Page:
Kisir-A Light, healthy lunch

Kisir is essentially tabbouli with extra pizazz. I like to make a batch and then we eat it for lunch or supper during the hot summer days. It keeps in the fridge for a few days and the flavors meld together beautifully. Here is how to make it:


  • 2 c. fine grain bulgur
  • 2 3/4 c. (or more) very hot water
  • 1 T. tomato paste
  • 1 T. pepper paste (available at Middle Eastern markets)
  • 1 bunch Italian parsley, finely chopped
  • 1 bunch green onions, trimmed and finely chopped
  • 1 ripe tomato, finely chopped
  • 1-2 fresh hot peppers, seeded and chopped
  • 1 T. dried mint or 1/2 bunch fresh mint, chopped
  • 1-2 T. Pomegranate molasses (available at Middle Eastern markets)
  • lemon juice to taste- at least 4 T.
  • 1/4 c. fruity olive oil
  • 1 T. sumac, optional
  • salt to taste
  • 1/2 t. cayenne pepper or 1 T. red pepper flakes
  • 1/2 tsp allspice
  • 1 tsp cumin
  • optional: toasted walnuts, 1 chopped onion sauteed in olive oil, chopped cucumber

Place the bulgur in a bowl with room enough for the hot water. Add the minimal amount of water first, along with the tomato paste and pepper paste (if using). Stir well and let rest for 20-30 minutes or until the water is completely absorbed. If the water is gone in 10 minutes, add more hot water. After 20-30 minutes all the water should be absorbed. If you add too much water, you will need to drain it off or add a spoonful or more bulgur.

While bulgur is soaking, chop the parsley, fresh mint, tomato, peppers, and green onions and place in serving bowl. MIx together the lemon juice, olive oil, salt, cayenne pepper or hot pepper flakes, allspice, cumin and sumac. Pour over the mix. Stir in the soaked bulgur and mix well. Can serve immediately or refrigerate for a few hours. Serve by itself or with romaine lettuce leaves to make kisir-romaine wraps.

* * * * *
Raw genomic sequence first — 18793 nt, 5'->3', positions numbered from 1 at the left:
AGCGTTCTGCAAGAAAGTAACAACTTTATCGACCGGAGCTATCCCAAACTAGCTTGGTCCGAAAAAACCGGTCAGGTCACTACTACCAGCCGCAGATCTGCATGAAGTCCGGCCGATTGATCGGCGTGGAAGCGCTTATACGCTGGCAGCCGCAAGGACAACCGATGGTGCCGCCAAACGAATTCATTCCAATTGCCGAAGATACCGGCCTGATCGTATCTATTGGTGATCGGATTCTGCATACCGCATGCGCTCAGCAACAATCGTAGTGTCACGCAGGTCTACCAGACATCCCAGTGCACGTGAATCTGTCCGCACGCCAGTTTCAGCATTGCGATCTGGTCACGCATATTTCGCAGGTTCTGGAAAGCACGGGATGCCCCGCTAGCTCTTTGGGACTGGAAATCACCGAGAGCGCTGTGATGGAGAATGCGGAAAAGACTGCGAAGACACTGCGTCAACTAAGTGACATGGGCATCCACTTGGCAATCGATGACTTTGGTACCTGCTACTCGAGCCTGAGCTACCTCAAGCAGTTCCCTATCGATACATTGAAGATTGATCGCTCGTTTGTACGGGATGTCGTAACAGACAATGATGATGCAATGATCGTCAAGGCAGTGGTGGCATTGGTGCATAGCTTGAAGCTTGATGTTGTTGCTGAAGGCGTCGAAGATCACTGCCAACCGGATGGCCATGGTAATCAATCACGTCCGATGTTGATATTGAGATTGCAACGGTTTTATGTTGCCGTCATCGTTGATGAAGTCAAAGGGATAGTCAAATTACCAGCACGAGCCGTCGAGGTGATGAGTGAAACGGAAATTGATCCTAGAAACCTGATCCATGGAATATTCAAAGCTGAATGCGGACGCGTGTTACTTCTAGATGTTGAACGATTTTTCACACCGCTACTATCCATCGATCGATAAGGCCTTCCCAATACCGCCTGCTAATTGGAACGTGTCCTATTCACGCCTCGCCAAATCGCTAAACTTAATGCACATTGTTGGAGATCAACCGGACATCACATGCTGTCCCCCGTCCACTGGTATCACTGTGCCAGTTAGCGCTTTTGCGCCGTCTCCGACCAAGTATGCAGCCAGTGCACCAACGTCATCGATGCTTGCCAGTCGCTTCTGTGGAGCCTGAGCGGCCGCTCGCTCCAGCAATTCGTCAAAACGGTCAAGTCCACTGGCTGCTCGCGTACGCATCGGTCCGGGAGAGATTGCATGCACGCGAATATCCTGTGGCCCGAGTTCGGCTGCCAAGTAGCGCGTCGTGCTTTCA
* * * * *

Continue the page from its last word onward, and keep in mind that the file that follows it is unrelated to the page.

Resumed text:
8-10 servings

Adapted from Turkish Family Favorites by Helen Akinc.


Calorie Budgeting

This isn’t a new idea but is one that I find very helpful to use. I am not one to count calories, but I try to watch what I eat throughout the day so as not to go overboard on intake versus calorie expenditure. So, when I’m tempted to mindlessly eat something, I try to stop and think about whether whatever I am considering is really worth it in terms of a calorie budget, OR, could I spend those calories somewhere better? Better can mean more nutritious, something I like better, something I need to eat more of, etc. Sometimes that simple question can stop a bad choice in its tracks.

The other thing I’m realizing is that, sadly, not all calories are created equal. This may vary from person to person, with each individual’s metabolism and hormones. Some types of calories do not seem to give me any trouble. But others, yikes! For example, I could eat a large apple which could be about 100 calories. I would not notice any problem with the apple. But if I drink 100 calories worth of white wine, the next day my water weight will be up. Looking at the type of calorie also plays into my calorie budgeting scheme.

In recent years, many ice cream manufacturers have basically sold out and have begun making a product that has a much softer texture, and is not even labelled ice cream. Depending upon the variety one buys, the calories may be equal or lower than traditional ice cream. If I am going to consume ice cream calories, I would rather have real ice cream, as opposed to a soft, sticky product with ingredients I cannot pronounce.  Once again, that’s calorie budgeting.

Try it!